Modern warfare is terrifying. Okay, yes, all war is terrifying. But it’s sickening to think that people, communities, towns and cities can be wiped out by a drone flying at 35,000 feet, controlled by a hipster, sitting on a bean bag and sipping lattes, 7,000 miles away.
Is this the future of war? No more troops sent into battle. Instead the air will be filled by little robots flying over enemy territory and dropping their Hellfire cargoes.
“We don’t fight wars anymore, we process information.”
Drones, Baby, Drones, which opened last night at London’s Arcola Theatre, is chilling. But, for all its clinical authenticity, it fails to offer up anything we don’t already know.
The title is an umbrella term for two one-act plays. The first, This Tuesday, refers to a weekly meeting that America’s president has with his security personnel to discuss who should be put on the hit-list for extermination. The Kid is set 24-hours later in the home of someone who pilots the drones.
Did I miss something? Who gave the USA carte blanche to act as the world’s judge, jury and hangman? Was there a global vote among nations that decided America would draw up a kill list and then work their way through it, knocking off anyone they perceived to be a threat?
What about the collateral damage? The innocent victims taken out by a drone strike?
The sheer arrogance of their actions is breathtaking. It doesn’t occur to any of the nation’s hierarchy that another country could retaliate by the same methods.
They have learned nothing from 9/11 when America was knocked sideways by the audacity of a foreign power in launching an attack on their home soil.
Of course both plays are political but they both scream out for attention because – well, this is humanity we’re talking about. Lives reduced to nothing more than figures in an X-Box game.
Writers Ron Hutchinson and Christina Lamb are very good at giving us the soundbites on why the USA has a drone wars programme but their one-hour play views like an episode of Ch4’s Homeland.
Director Nicolas Kent keeps scenes ridiculously short, intercut like a TV show, to offer a cold, clinical, inhuman, insight into why the drones are sent out. We learn little about the characters who are just sketches of familiar stereotypes.
CIA director, Maxine Forman, is in a hospital watching her daughter fight for life after a car crash. Yet her top priority isn’t standing by the bed, it’s concentrating on her Tuesday brief with the president.
Legal counsel, Jay Neroli, turns up and the pair argue about the ethical dilemma of killing a terrorist by drone and taking out an entire wedding party which is also at the kill zone.
We see White House security adviser Doug Gibson leave the bed of his Monday night mistress to go to the briefing – but not before being given an ear-bashing by intern Meredith.
“You work for a guy who campaigned against water-boarding and secret rendition, virtually accused the CIA of running torture factories, but who ended up heading the world’s first high tech assassination bureau.”
And then there’s the military point of view as given by Classics scholar and tactician, Commander Ben Crowe, who obeys orders – no matter what.
“If you’re going to fight a war by computer you might as well do it in Starbucks. Put on a pair of old jeans, order a latte and finish the guy off without a second thought.”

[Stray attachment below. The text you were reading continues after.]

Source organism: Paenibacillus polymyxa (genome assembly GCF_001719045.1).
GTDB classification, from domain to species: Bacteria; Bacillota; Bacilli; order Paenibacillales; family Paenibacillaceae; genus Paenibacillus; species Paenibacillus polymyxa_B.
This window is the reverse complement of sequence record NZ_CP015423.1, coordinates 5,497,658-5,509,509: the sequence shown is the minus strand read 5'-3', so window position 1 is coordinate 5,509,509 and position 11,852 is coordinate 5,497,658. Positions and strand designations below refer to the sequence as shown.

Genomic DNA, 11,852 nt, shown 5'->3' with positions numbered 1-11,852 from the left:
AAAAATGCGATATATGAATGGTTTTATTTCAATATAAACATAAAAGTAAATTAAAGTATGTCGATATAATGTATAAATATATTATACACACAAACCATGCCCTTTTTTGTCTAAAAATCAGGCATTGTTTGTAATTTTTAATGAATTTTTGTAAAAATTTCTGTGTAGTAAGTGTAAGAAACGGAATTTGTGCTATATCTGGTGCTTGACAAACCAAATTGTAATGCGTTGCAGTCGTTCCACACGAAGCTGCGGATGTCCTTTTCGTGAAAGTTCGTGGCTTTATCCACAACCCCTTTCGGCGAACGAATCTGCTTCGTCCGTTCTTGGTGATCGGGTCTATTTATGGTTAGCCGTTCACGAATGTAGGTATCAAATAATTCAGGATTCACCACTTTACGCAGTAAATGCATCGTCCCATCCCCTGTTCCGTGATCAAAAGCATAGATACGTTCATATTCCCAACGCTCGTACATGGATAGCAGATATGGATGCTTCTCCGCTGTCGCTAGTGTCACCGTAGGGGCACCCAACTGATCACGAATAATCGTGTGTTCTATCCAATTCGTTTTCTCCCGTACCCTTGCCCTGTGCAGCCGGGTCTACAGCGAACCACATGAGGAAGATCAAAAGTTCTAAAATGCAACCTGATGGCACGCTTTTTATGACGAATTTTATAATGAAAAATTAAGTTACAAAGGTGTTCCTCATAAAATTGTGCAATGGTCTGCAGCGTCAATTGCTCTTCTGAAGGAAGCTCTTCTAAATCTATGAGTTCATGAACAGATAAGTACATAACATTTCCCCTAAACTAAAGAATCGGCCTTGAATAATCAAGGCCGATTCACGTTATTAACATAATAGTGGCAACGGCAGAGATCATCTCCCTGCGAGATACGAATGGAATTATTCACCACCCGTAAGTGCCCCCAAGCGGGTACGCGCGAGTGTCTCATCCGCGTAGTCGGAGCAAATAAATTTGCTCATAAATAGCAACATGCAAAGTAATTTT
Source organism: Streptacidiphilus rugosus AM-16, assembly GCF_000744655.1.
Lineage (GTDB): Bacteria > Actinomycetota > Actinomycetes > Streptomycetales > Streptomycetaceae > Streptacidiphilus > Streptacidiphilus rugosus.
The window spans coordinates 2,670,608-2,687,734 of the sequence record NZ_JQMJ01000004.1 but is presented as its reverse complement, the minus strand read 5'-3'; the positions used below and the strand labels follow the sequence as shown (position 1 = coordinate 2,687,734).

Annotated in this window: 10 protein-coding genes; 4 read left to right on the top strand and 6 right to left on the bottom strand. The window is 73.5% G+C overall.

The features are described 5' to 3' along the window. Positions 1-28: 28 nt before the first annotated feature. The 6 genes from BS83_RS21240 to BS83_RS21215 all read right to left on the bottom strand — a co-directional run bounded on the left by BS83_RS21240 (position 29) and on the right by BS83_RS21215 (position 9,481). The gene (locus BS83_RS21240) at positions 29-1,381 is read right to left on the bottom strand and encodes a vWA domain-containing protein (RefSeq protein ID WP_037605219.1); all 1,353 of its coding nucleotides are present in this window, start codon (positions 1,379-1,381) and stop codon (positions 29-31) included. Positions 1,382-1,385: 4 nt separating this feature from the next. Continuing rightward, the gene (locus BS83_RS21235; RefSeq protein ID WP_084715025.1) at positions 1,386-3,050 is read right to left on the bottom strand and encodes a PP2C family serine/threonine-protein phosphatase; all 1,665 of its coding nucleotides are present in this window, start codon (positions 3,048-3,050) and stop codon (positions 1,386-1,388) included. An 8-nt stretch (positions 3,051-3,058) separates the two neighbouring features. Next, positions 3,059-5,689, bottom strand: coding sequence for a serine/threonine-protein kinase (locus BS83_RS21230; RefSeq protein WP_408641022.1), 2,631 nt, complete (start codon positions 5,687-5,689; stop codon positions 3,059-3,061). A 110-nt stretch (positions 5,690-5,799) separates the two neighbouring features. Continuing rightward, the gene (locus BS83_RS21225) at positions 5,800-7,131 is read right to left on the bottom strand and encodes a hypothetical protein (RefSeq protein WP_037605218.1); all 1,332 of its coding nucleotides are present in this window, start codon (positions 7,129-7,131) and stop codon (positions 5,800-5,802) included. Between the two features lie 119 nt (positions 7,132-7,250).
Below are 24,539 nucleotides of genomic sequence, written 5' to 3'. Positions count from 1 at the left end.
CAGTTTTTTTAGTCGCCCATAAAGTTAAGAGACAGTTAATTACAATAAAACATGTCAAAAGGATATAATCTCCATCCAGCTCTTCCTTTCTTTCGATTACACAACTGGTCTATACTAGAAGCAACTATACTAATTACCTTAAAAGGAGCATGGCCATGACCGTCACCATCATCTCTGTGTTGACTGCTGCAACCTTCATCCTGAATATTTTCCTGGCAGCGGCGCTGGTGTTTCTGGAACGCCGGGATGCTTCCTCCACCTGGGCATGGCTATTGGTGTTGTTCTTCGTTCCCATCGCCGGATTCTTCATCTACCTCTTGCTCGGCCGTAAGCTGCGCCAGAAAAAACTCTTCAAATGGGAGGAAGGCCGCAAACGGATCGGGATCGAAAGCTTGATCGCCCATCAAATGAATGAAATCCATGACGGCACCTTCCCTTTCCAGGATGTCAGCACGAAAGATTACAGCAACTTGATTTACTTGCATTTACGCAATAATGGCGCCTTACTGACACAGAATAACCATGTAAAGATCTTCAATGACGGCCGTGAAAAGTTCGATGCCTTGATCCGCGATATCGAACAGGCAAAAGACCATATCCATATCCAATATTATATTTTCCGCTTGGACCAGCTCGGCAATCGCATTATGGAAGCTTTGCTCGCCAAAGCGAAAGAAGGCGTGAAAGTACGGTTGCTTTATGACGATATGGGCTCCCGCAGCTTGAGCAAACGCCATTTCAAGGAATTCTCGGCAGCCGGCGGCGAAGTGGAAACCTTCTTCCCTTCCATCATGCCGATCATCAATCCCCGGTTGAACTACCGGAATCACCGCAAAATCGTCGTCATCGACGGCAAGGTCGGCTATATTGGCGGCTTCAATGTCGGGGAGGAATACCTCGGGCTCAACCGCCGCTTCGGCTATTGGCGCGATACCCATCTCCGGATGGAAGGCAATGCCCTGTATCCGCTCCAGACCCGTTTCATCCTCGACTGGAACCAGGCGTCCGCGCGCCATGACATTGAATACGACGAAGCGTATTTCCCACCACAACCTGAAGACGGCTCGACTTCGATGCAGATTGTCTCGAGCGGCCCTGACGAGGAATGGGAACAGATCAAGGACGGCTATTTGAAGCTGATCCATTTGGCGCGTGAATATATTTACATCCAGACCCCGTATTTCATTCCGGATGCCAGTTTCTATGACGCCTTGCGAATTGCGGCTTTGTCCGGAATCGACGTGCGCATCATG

All three key players are frighteningly without a shred of humanity. They no longer see real people. Just names, targets, missions.
Arcola’s artistic director, Mehmet Ergen directs David Greig’s The Kid and it’s the more engaging drama of the two.
We’re at a cheese and wine party in Nevada. Pete and his pregnant wife, Alice, are entertaining his number two, Shawna, and her husband Ramon.
Here we meet the people at the pointy end of the stick. They may be in a military compound in Creech Air Force Base but Pete and Shawna man the joysticks that fly the drones over targets in Afghanistan.
And, finally, there is an admission that even they can suffer the stress of conflict when Shawna admits: “Some puke, some sweat. I shake.”.
What stops everyone in their tracks is a speech by Alice. Nursing her burgeoning bump she offers up her final solution to the war on terrorism and it’s harrowing.
The principal cast of five give standout performances. Anne Adams, as Maxine and Shawna, is frighteningly cold and unemotional; Joseph Balderrama offers a note of caution as lawyer Jay, but is entirely gung ho as Ramon; Sam Dale is every inch a soldier and a civil rights campaigner; Tom McKay plays it tough as Pete and Doug.
Rose Reynolds freezes your soul as Alice who seems incapable of seeing the enemy as real people while, as Doug’s lover, Meredith, she tries to make sense of this futuristic, high-tech, onslaught.
Anders Lustgarten’s Shrapnel: 34 Fragments of a Massacre, which premiered at the Arcola last year, is the drone play by which others are measured and this doesn’t come close to having the same impact. Perhaps it’s because he took audiences to ground zero with the victims rather than a briefing room at the White House.
The film, Eye In The Sky, has also covered the same subject in graphic detail.
I’m guessing that your opinions on Drones, Baby, Drones, will probably boil down to politics.
With the American elections about to get under way it’s frightening to imagine either candidate with their hands on the button.
But this play doesn’t take the issue any further forward. I found it thought-provoking, horribly numbing and nightmarish. There’s something decidedly dishonourable about fighting the enemy from the comfort of a Starbucks.
Drones, Baby, Drones runs at the Arcola Theatre until November 26.
Disturbing, thought-provoking, well-acted with cold authenticity, but Drones, Baby, Drones, at the Arcola Theatre, targets well-documented territory.